Friday, March 18, 2005

Structure of Story

Thinking more about Brands as Stories...

Robert McKee's screenwriting workshops have earned him an international reputation for inspiring novices, refining works in progress and putting major screenwriting careers back on track. Quincy Jones, Diane Keaton, Gloria Steinem, Julia Roberts, John Cleese and David Bowie are just a few of his celebrity alumni. Writers, producers, development executives and agents all flock to his lecture series, praising it as a mesmerizing and intense learning experience. In Story, McKee expands on the concepts he teaches in his $450 seminars (considered a must by industry insiders), providing readers with the most comprehensive, integrated explanation of the craft of writing for the screen. No one better understands how all the elements of a screenplay fit together, and no one is better qualified to explain the "magic" of story construction and the relationship between structure and character than Robert McKee.

Wednesday, March 16, 2005

Word of Mouth - No Loyalty

As consumers become more impervious to traditional marketing tactics, companies are increasingly turning to word of mouth (WOM) campaigns to engineer conversations--or buzz--among customers. Researchers at the Yale School of Management and Harvard Business School have conducted the first study that examines the effectiveness of firm-sponsored WOM with a surprising result:
consumers with no loyalty to the firm or product create more powerful WOM than loyal customers.
The study, "Firm-Created Word of Mouth Communication" by Dina Mayzlin of the Yale School of Management and David Godes of Harvard Business School, demonstrates that firms can create incremental word of mouth (over and above what may have existed outside the program) to increase sales. In a quasi-experiment, Godes and Mayzlin studied a campaign to create WOM for a national retail chain. Over 13 weeks, loyal customers of the chain and "agents"
enlisted by a small promotion agency that specializes in creating WOM communication for its clients, engaged in a word of mouth campaign to promote the product.
Among the study's findings: word of mouth was found to be most powerful when it occurred between acquaintances, and the most powerful incremental word of mouth may come from those less-loyal to the firm. The study can be downloaded
"It may seem surprising that the loyal customers are not the most effective word of mouth agents," said Mayzlin. "But it's quite intuitive when you consider that it's incremental word of mouth--the buzz over and above what the customer has already created--that increases sales. Loyal customers have already told their friends about the products they like, perhaps a number of times. Their networks are tapped out. On the other hand, the non-loyals' untouched networks represent a fertile ground for incremental sales. It is precisely the less loyal customers who should be the target of WOM campaigns."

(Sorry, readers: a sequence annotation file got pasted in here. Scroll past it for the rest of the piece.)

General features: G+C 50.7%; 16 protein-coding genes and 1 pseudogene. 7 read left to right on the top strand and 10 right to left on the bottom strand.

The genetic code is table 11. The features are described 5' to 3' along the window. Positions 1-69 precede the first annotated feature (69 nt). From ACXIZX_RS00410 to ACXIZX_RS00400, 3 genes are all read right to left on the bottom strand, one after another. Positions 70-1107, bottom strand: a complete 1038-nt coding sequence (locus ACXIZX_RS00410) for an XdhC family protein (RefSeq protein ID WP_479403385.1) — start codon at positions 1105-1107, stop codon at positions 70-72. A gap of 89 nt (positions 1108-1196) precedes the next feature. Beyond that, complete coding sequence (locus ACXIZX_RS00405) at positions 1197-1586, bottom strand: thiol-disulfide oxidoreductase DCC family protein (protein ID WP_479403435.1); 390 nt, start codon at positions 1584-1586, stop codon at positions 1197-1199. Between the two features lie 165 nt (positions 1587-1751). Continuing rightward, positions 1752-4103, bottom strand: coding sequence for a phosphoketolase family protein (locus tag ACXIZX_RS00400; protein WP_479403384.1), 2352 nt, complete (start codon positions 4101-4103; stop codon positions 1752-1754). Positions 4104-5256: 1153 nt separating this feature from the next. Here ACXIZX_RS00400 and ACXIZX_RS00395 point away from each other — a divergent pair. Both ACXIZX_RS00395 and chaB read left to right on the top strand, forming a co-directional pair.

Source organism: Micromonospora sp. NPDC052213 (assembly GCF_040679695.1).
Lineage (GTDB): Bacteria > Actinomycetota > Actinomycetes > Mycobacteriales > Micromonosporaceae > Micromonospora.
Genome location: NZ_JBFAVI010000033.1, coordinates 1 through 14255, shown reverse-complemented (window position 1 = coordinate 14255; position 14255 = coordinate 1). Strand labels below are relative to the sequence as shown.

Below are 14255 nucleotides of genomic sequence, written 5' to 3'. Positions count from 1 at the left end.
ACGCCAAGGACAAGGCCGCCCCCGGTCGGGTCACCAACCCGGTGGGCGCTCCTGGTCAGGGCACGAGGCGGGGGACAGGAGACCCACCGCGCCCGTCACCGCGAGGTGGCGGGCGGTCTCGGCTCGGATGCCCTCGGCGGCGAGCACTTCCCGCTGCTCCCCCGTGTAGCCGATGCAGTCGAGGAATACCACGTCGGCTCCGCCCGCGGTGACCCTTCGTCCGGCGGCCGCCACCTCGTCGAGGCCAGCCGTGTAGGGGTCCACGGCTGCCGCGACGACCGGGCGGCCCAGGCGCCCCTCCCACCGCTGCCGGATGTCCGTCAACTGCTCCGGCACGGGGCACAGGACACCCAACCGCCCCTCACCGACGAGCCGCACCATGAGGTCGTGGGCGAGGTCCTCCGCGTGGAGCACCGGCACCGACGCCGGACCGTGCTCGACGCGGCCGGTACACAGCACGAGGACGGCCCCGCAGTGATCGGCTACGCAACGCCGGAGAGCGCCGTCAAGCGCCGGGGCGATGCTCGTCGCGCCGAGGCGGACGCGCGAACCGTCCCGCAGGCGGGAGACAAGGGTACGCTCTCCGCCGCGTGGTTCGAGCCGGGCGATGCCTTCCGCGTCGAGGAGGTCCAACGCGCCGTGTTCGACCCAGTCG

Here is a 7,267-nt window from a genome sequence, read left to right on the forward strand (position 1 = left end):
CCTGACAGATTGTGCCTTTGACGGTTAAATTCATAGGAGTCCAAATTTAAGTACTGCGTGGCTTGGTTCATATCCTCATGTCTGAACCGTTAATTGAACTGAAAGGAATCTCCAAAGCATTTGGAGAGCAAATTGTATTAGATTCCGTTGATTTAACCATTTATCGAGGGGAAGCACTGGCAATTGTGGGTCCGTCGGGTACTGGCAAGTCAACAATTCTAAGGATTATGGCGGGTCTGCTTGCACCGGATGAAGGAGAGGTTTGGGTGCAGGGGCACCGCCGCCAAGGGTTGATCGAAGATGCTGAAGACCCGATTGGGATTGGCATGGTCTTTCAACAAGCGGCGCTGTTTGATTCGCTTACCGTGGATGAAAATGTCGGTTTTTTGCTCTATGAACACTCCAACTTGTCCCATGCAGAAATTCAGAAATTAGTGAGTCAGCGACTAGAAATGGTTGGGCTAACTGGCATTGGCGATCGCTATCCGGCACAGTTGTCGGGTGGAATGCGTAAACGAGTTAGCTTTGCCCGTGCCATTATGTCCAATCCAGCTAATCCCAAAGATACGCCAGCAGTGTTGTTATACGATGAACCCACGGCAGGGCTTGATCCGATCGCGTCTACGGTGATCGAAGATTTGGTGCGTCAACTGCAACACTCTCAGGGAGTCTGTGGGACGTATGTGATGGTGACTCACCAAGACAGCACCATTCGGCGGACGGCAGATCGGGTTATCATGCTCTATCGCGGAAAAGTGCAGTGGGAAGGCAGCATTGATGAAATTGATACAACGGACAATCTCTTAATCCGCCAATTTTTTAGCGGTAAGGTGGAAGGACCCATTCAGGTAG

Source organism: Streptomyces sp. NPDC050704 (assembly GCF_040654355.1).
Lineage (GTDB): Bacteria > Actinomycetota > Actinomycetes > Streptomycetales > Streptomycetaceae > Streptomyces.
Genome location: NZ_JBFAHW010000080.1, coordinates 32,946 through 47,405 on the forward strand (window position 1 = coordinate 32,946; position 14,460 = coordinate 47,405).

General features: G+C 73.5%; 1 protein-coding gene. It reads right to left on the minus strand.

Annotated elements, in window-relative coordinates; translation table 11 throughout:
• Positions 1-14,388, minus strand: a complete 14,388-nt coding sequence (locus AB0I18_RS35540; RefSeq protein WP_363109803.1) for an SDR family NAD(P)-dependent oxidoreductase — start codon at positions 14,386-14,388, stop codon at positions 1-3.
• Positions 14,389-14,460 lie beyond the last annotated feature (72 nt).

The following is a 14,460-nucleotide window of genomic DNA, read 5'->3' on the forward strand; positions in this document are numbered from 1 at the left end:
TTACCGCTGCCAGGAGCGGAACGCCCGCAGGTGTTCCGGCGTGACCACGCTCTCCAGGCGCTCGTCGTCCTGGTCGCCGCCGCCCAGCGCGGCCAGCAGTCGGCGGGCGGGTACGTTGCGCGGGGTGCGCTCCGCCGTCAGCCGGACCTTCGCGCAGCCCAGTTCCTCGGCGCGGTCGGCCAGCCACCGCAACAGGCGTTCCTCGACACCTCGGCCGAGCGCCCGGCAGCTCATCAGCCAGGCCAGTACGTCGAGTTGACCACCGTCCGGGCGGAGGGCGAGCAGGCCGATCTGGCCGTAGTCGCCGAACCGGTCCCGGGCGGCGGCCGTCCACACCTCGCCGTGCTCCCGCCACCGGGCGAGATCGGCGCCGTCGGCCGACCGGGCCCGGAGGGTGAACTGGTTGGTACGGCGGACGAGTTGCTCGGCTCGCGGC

Mayzlin and Godes tried to identify whom among the non-loyal customers would be the best at spreading WOM to their acquaintances since this is where the sales impact is highest. While opinion leaders--those who have expertise and communicate it--are typically seen as key communicators in marketing efforts, this does not hold true for non-loyal customers, where opinion leadership does not appear to be correlated with propensity to create incremental word of mouth.
The authors suggest that a measure of one's network density--how many people one knows--is a more effective way to find the key communicators among non-loyals.
"This suggests that in WOM campaigns, it is crucial for the non-loyal word of mouth agents to have large social networks," said Mayzlin.
The Yale Center for Customer Insights at the Yale School of Management is a research center devoted to studying the behavior of customers. The Center welcomes inquiries from organizations interested in research partnership and sponsorship opportunities. For more information visit:

Sunday, March 06, 2005

Great Feedback Tools

Free online surveys - various uses.

Tuesday, March 01, 2005

Brands, Stories, Extensions

Extendable brands all leverage a common foundation – each has a compelling story which is the core of their brand. A brand story which engages people in such a way that piques their curiosity and fuels their drive to know more is the most valuable asset a brand can leverage for extensions.

Once you've engaged consumers' imagination, you have many options for how to extend your brand – whether that's an entertainment "brand" or a consumer goods brand. So, let's keep those blinders off and take a fresh look at brand extensions. Hollywood has figured it out – it isn't rocket science – it's just great storytelling.

'How to Write Compelling Blog Posts'

Click title link for full article. It's necessary.